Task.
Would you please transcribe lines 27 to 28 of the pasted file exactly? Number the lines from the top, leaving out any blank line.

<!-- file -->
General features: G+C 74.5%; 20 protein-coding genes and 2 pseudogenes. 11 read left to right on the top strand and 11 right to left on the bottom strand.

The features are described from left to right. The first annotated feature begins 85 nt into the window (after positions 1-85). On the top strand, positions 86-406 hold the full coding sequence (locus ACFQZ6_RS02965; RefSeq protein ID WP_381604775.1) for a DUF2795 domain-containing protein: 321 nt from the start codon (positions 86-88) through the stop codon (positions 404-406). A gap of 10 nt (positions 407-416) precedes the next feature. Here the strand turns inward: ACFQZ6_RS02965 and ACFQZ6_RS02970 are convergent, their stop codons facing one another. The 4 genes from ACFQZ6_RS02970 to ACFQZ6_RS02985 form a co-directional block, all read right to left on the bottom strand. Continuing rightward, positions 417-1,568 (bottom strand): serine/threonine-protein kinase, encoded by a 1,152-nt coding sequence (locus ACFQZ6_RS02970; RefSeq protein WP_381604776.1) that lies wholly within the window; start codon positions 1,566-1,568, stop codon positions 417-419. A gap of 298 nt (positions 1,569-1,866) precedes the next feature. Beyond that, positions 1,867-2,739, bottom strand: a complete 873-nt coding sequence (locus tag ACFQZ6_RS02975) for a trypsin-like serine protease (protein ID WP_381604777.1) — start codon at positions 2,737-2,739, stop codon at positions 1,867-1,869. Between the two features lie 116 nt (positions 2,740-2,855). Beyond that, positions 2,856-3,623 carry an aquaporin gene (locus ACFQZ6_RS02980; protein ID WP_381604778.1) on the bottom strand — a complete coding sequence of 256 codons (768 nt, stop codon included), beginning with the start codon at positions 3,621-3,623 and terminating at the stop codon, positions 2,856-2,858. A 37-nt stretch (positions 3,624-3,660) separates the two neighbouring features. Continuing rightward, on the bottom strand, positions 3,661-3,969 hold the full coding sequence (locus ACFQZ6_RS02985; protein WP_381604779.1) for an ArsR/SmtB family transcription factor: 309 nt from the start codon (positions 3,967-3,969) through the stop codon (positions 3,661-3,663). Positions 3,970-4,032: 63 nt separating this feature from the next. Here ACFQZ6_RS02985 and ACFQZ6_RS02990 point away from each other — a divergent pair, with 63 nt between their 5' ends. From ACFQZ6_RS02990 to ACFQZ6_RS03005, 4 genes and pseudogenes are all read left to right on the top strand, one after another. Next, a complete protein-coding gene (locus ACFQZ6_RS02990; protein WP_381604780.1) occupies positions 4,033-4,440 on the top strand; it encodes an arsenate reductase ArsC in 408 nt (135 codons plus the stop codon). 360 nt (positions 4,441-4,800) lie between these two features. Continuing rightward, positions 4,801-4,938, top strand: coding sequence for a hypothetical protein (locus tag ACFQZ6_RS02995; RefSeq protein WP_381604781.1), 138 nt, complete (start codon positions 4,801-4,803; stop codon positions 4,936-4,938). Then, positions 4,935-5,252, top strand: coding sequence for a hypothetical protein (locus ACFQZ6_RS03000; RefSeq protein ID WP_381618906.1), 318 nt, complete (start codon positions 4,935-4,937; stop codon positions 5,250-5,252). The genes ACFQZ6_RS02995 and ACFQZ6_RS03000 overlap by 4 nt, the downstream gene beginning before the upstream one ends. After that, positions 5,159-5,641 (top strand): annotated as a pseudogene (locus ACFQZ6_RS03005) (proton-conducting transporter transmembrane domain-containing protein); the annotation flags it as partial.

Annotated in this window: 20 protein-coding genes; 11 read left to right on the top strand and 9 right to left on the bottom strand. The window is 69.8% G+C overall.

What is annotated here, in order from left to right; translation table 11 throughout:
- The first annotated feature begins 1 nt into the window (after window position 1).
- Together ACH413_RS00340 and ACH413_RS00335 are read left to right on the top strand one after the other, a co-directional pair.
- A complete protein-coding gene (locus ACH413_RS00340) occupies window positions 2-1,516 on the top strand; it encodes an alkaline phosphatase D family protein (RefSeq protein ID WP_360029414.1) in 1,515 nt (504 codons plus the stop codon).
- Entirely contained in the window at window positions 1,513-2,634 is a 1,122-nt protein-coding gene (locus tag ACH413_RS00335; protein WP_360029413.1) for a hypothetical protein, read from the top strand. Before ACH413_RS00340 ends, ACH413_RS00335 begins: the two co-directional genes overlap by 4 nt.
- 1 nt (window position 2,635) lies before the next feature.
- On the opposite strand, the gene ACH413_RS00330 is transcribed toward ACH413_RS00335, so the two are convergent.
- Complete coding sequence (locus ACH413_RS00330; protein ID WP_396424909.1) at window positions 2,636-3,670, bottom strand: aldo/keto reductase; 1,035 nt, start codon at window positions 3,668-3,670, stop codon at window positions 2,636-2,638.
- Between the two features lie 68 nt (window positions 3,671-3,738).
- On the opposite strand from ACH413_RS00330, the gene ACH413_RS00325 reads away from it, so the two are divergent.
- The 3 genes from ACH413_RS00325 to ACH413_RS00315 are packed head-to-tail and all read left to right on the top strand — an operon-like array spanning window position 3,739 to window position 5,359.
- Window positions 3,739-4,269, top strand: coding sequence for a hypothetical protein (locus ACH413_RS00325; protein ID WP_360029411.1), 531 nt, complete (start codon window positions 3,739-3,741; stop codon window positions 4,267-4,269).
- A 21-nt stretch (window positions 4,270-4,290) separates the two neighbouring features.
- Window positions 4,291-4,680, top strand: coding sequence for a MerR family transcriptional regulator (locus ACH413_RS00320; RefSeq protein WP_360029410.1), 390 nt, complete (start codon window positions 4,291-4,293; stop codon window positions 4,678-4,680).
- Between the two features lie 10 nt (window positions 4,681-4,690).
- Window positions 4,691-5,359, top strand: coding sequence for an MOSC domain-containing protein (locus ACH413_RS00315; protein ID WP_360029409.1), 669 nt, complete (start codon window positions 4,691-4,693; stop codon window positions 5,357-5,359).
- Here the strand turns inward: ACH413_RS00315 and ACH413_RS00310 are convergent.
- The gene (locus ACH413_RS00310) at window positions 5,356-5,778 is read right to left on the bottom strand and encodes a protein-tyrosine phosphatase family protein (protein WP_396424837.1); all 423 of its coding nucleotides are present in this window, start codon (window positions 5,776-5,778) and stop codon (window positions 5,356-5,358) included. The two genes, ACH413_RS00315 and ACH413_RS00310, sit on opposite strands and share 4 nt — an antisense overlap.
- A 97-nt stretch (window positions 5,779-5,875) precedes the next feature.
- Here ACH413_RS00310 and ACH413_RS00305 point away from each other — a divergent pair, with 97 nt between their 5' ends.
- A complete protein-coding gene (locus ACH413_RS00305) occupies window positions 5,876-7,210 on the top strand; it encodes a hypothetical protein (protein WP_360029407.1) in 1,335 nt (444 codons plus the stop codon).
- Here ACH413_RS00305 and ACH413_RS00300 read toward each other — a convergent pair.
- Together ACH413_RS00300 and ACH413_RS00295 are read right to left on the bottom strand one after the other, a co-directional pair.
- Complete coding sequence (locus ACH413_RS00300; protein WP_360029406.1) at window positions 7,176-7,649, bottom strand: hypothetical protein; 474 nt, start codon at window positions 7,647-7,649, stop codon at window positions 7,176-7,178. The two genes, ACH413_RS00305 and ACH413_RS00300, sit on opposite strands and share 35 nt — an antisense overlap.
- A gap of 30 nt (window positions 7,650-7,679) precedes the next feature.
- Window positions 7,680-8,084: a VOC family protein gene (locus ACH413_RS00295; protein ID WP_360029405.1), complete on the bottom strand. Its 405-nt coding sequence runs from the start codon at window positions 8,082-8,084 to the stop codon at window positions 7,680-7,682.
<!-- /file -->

- Complete coding sequence (locus ACH413_RS00300; protein WP_360029406.1) at window positions 7,176-7,649, bottom strand: hypothetical protein; 474 nt, start codon at window positions 7,647-7,649, stop codon at window positions 7,176-7,178. The two genes, ACH413_RS00305 and ACH413_RS00300, sit on opposite strands and share 35 nt — an antisense overlap.
- A gap of 30 nt (window positions 7,650-7,679) precedes the next feature.